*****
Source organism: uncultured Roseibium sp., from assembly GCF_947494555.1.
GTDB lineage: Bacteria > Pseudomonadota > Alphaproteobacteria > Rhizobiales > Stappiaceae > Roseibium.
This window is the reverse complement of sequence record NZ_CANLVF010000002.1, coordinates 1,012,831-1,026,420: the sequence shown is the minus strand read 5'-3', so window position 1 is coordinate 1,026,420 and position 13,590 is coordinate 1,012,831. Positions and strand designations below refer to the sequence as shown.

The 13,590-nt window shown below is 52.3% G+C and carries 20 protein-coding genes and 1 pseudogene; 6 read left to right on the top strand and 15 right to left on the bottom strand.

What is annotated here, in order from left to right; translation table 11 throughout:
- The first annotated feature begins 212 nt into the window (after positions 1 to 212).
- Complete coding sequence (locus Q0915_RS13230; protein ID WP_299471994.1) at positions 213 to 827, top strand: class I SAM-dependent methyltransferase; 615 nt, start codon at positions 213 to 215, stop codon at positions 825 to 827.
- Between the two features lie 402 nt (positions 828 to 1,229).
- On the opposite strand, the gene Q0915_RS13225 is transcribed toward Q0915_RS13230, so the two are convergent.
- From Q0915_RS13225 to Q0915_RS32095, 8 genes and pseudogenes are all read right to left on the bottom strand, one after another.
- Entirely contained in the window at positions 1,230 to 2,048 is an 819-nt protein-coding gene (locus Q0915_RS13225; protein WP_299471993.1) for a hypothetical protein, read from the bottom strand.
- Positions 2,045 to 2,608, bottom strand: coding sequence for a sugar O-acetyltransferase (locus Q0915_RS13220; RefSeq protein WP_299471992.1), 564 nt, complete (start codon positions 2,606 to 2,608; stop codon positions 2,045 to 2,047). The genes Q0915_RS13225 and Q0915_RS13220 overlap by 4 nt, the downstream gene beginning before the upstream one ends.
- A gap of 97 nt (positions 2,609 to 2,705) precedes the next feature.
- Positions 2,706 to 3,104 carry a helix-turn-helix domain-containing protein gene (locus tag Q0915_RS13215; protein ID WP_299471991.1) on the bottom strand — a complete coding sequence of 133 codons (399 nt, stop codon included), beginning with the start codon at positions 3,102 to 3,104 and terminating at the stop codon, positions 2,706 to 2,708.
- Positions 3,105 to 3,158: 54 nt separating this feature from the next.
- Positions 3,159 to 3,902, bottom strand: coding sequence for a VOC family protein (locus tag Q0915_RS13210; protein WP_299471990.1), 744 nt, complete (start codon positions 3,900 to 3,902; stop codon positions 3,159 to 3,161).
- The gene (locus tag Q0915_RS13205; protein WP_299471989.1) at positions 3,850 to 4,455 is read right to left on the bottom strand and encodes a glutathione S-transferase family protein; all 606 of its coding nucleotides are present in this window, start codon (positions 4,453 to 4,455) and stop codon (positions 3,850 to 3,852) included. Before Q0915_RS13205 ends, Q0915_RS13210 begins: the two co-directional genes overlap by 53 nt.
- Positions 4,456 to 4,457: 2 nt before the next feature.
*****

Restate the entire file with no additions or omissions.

Source organism: uncultured Roseibium sp., from assembly GCF_947494555.1.
GTDB lineage: Bacteria > Pseudomonadota > Alphaproteobacteria > Rhizobiales > Stappiaceae > Roseibium.
This window is the reverse complement of sequence record NZ_CANLVF010000002.1, coordinates 1,012,831-1,026,420: the sequence shown is the minus strand read 5'-3', so window position 1 is coordinate 1,026,420 and position 13,590 is coordinate 1,012,831. Positions and strand designations below refer to the sequence as shown.

The 13,590-nt window shown below is 52.3% G+C and carries 20 protein-coding genes and 1 pseudogene; 6 read left to right on the top strand and 15 right to left on the bottom strand.

What is annotated here, in order from left to right; translation table 11 throughout:
- The first annotated feature begins 212 nt into the window (after positions 1 to 212).
- Complete coding sequence (locus Q0915_RS13230; protein ID WP_299471994.1) at positions 213 to 827, top strand: class I SAM-dependent methyltransferase; 615 nt, start codon at positions 213 to 215, stop codon at positions 825 to 827.
- Between the two features lie 402 nt (positions 828 to 1,229).
- On the opposite strand, the gene Q0915_RS13225 is transcribed toward Q0915_RS13230, so the two are convergent.
- From Q0915_RS13225 to Q0915_RS32095, 8 genes and pseudogenes are all read right to left on the bottom strand, one after another.
- Entirely contained in the window at positions 1,230 to 2,048 is an 819-nt protein-coding gene (locus Q0915_RS13225; protein WP_299471993.1) for a hypothetical protein, read from the bottom strand.
- Positions 2,045 to 2,608, bottom strand: coding sequence for a sugar O-acetyltransferase (locus Q0915_RS13220; RefSeq protein WP_299471992.1), 564 nt, complete (start codon positions 2,606 to 2,608; stop codon positions 2,045 to 2,047). The genes Q0915_RS13225 and Q0915_RS13220 overlap by 4 nt, the downstream gene beginning before the upstream one ends.
- A gap of 97 nt (positions 2,609 to 2,705) precedes the next feature.
- Positions 2,706 to 3,104 carry a helix-turn-helix domain-containing protein gene (locus tag Q0915_RS13215; protein ID WP_299471991.1) on the bottom strand — a complete coding sequence of 133 codons (399 nt, stop codon included), beginning with the start codon at positions 3,102 to 3,104 and terminating at the stop codon, positions 2,706 to 2,708.
- Positions 3,105 to 3,158: 54 nt separating this feature from the next.
- Positions 3,159 to 3,902, bottom strand: coding sequence for a VOC family protein (locus tag Q0915_RS13210; protein WP_299471990.1), 744 nt, complete (start codon positions 3,900 to 3,902; stop codon positions 3,159 to 3,161).
- The gene (locus tag Q0915_RS13205; protein WP_299471989.1) at positions 3,850 to 4,455 is read right to left on the bottom strand and encodes a glutathione S-transferase family protein; all 606 of its coding nucleotides are present in this window, start codon (positions 4,453 to 4,455) and stop codon (positions 3,850 to 3,852) included. Before Q0915_RS13205 ends, Q0915_RS13210 begins: the two co-directional genes overlap by 53 nt.
- Positions 4,456 to 4,457: 2 nt before the next feature.